Thinkers' Programme AI as an agent of change

Year: 2023
AI as an agent of change
Class of Natural Sciences, Class of the Humanities, Class of the Arts, Class of Technical Sciences

Stuurgroep van het Denkersprogramma AI as an Agent of Change

Luc Bonte
Hugo De Man
Marc De Mey
Bart De Moor
Ann Dooms
Inez Dua
Freddy Dumortier
Jean Haesaert
Louis Lebeer
Helga Nowotny
Niceas Schamp
Alfred Schoep
Luc Steels
Ine Van Hoyweghen
Anne-Mie Van Kerckhoven
Géry van Outryve d'Ydewalle
Joos Vandewalle
Karel Velle
Gerard Verbeke
Lieven Verschaffel
Paul Verstraeten
Johan Wagemans


Currently no report is available.
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Ine Van Hoyweghen (KMW, KU Leuven) and Marc De Mey (KMW, UGent), both members of the Class of the Humanities, took the initiative to organize a Thinkers Cycle in 2023 on the theme "AI as an agent of change" with Helga Nowotny as international expert. The cycle aims at an interdisciplinary collaboration within the Academy with representatives from all four Classes, but also beyond with numerous external Flemish experts.

The topic AI is very hot and appears in almost every issue of the biweekly announcements of VARIO (Flemish Advisory Council for Innovation and Entrepreneurship). AI is also the subject of Flemish and Belgian policy (Flemish Policy Plan for Artificial Intelligence (2019) and the National Convergence Plan for the development of Artificial Intelligence (2022)). Several Academy projects focussed on the topic and reported in the series of the Position papers: “Artificial Intelligence, towards a fourth industrial revolution” (2017) and “Societal values ​​in digital innovation: who, what and how?” (2019).

Helga Nowotny is Professor Emeritus at ETH Zurich in Science and Technology Studies, President of the European Research Council (ERC) from 2010 to 2013 and foreign member of the Class of the Humanities. She has been following developments in AI for more than half a century. The specific title of this project "AI as an agent of change" is inspired by Elisabeth Eisenstein's much discussed "The printing press as an agent of change" (1979), about the great impact of the printing press on culture, religion and science. The social impact of recent developments in AI is just as far-reaching. This impact is partly due to the power of AI algorithms in the hands of multinational tech companies. In addition, the use of predictive algorithms in various social domains (education, work, insurance, health care, justice, social policy, ...) leads to concerns about new forms of (algorithmic) discrimination and exclusion. Nowotny points to an inherent paradox of our trust in AI: While we try to use AI to better control the future, AI, through its predictive algorithms, reduces our pathways to shape such a future. AI innovations must therefore be accompanied by our human capacity as an agent of change to maintain a shared, open future.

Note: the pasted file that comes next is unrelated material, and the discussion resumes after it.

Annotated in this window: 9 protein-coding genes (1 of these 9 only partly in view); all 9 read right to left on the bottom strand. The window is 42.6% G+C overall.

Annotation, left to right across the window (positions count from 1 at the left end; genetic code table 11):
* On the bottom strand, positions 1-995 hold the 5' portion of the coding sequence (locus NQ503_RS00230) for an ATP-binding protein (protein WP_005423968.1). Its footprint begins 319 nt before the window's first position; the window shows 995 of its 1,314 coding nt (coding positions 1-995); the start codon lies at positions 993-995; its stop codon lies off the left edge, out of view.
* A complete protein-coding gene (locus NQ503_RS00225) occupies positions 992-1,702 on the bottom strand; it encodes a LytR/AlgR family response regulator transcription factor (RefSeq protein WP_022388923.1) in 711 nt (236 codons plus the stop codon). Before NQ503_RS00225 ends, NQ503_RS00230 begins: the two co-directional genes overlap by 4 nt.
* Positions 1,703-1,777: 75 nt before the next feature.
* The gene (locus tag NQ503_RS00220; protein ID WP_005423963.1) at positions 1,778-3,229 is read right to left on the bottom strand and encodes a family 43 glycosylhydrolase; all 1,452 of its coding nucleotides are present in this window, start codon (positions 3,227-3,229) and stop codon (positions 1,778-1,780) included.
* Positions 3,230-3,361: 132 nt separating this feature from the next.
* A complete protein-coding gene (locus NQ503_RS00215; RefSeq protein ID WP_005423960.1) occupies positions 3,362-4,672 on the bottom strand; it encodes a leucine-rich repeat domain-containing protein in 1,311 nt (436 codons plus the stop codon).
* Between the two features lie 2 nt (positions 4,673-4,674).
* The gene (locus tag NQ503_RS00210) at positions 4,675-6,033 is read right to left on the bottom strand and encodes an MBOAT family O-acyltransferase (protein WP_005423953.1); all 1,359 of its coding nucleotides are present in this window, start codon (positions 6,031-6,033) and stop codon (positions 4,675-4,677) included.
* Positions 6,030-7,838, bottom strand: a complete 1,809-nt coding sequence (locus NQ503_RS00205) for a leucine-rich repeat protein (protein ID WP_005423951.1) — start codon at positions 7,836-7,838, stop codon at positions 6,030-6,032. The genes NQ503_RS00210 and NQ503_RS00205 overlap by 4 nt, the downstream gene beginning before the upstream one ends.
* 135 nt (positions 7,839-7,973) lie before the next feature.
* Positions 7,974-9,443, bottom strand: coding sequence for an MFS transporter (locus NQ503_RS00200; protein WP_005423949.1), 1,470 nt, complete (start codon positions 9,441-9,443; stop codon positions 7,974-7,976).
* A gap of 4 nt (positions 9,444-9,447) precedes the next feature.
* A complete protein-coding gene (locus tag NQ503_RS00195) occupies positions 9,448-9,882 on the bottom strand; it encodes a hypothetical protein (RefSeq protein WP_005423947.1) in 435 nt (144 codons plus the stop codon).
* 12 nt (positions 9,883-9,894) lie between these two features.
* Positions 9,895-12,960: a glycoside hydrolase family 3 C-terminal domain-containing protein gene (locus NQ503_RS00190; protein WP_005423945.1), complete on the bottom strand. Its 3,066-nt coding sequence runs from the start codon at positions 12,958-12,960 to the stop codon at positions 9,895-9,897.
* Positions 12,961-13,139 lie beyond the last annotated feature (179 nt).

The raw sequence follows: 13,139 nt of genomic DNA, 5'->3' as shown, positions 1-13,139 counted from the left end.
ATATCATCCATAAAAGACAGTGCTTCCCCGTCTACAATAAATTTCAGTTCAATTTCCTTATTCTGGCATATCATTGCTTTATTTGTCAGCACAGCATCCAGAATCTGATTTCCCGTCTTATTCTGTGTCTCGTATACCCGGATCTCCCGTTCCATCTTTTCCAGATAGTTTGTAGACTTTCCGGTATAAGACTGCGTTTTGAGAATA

This Thinkers Cycle will focus on the most recent developments in the field of artificial intelligence and on the question of their implications for our view of humanity (autonomy, self-determination, the need for a 'digital humanism'). In collaboration with Helga Nowotny, the aim is to examine, on the basis of a broad reflection, proposals for supplementary policies that are developed internationally to stimulate the productive integration of AI in society. The proposed project will attempt to provide contributions and advice regarding the objectives proposed by the Flemish government for 1. strategic basic research, 2. training needs, 3. ethical challenges, and 4. outreach to the general public.

Closing event: Monday November 20th, 2023.

Helga Nowotny

Helga Nowotny is Professor emerita of Science and Technology Studies, ETH Zurich; founding member and former President of the European Research Council.

She has held teaching and research positions at universities and research institutions in several countries in Europe and continues to be actively engaged in research and innovation policy at European and international level. Among other, she is currently member of the Board of Trustees of the Falling Walls Foundation, Berlin; Vice-President of the Lindau Nobel Laureate Meetings; Senior Fellow at the School of Transnational Governance, EUI, Florence; member of the Council IeA de Paris; member of the Austrian Council for Research and Technology Development; Chair of the Scientific Advisory Board of the Complexity Science Hub: Vienna and was Visiting Professor at Nanyang Technological University, Singapore. She received multiple honorary doctorates including from the University of Oxford and the Weizmann Institute of Science in Israel. 

She has published widely in science and technology studies, STS, and on social time. Her latest publication “In AI we Trust. Power, Illusion and Control of Predictive Algorithms” has been published by Polity Press in 2021.